Fresh Leaf Indigo Experiments
This past week I traveled up to northern california to take a workshop with living treasure indigo dyer John Marshall. Every summer he opens his incredible dye and textile studio to teach indigo workshops (I highly recommend visiting his website now to add your email address to his Newsletter list if you’re interested in finding out about learning opportunities- http://www.johnmarshall.to/index.htm) The blackberries were in full fruit and the late august temperatures rose to 100, barely dipping into the low 60’s at night, John’s studio situated in a 150 year old flour mill with extensive space and lofted 18 foot ceilings stayed a perfect temp as we scurried about trying to complete all the fresh leaf indigo tests, katazome stenciling & dyeing, sukumo vat making, and fresh leaf reduced vat making as possible. This was John’s first ever formal Advanced Natural Indigo class and it was wonderful to try out and see him demonstrate many of the techniques and recipes covered in his newest procedural and pragmatic book about working with home grown indigo “Singing the Blues with John Marshall” (also highly recommended).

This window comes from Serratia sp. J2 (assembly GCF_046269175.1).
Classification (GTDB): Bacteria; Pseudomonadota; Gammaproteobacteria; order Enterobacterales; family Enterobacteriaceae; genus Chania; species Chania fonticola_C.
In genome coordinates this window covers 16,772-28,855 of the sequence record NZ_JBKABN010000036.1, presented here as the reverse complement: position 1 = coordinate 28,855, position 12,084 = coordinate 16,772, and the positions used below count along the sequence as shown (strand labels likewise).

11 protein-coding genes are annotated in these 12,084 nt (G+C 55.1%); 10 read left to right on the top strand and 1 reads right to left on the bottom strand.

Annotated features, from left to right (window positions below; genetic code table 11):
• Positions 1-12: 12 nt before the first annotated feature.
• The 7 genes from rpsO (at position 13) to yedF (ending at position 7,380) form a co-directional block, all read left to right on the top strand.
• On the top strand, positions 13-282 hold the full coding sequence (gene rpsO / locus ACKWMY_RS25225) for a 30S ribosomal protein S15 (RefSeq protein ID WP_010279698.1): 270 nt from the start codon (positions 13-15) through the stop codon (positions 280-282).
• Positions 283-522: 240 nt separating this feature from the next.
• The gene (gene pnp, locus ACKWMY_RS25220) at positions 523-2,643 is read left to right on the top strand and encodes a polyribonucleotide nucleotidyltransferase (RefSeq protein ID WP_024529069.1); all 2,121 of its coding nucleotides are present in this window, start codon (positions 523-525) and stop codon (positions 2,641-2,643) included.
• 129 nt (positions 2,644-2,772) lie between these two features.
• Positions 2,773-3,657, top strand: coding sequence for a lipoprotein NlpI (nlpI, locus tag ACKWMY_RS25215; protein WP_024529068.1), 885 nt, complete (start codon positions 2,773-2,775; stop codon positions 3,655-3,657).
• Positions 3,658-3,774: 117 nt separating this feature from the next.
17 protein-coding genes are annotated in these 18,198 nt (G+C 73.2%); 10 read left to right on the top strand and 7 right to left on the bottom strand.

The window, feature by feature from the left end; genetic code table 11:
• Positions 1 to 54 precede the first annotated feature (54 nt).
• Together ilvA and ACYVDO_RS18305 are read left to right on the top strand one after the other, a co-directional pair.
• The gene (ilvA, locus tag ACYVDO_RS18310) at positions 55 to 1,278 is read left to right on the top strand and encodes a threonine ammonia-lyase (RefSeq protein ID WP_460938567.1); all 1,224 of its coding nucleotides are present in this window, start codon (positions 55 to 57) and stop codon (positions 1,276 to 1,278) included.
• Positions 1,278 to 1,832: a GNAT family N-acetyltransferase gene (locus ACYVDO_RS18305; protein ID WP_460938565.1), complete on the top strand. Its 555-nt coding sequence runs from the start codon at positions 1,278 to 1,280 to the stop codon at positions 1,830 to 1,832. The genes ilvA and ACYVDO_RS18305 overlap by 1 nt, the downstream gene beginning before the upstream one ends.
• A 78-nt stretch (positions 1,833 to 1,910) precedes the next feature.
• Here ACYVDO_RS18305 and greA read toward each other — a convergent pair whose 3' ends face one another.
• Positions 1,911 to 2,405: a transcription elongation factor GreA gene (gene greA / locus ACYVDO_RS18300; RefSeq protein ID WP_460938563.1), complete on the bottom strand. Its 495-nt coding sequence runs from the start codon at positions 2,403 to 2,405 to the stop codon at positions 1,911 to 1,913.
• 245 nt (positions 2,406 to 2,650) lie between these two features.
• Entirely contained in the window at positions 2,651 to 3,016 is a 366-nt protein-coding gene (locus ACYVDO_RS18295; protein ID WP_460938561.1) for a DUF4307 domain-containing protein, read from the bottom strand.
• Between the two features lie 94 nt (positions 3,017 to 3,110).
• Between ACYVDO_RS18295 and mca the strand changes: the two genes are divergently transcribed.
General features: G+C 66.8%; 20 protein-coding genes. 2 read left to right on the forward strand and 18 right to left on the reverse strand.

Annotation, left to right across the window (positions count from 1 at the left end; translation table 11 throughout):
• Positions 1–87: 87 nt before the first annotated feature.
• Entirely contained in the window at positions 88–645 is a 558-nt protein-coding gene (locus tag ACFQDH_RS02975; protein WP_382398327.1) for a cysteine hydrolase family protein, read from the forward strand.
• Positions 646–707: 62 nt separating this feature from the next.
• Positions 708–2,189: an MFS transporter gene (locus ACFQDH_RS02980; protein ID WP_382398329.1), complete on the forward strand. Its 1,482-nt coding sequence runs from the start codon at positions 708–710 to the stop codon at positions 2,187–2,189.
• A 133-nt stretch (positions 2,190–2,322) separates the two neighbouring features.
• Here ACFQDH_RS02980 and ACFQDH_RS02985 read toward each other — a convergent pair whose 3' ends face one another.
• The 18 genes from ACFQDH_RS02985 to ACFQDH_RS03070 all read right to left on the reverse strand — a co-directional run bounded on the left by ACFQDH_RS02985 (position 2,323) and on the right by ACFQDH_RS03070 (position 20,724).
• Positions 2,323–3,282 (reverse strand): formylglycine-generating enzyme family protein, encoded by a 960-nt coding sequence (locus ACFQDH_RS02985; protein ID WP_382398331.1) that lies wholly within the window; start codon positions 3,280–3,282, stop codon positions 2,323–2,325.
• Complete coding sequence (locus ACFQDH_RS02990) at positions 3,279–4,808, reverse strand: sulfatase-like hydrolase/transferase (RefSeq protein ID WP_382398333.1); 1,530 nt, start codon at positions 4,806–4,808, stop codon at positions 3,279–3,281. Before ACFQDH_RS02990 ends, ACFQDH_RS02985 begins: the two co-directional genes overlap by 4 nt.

I wanted to share in this post specifically about our adventures in experimenting with the simple fresh leaf process using japanese indigo and all the variables that can have an effect on color and outcome as well as some of the tips and tricks I learned for refining and optimizing the process. We started by making a very large (picture a big sports team gatorade size vessel- probably around 5 gallons or so) batch of fresh leaf indigo juice. For instructions on how to dye with fresh indigo leaves visit my blog post here or this wonderful tutorial on Turkey Red.
Keeping the liquid in a cooler was instrumental in allowing us enough time to work with this dye bath, especially since ambient summer temps can get the better of even the swift moving indigo dyer, because if your fresh leaf harvests go anything like mine there’s always something or two little someones to distract you between cutting the indigo stalks and getting the fabric in the fresh leaf indigo solution.
Above: keeping indigo leaves fresh with a spritz of cold water, fresh leaf indigo samples drying in John’s outdoor deck studio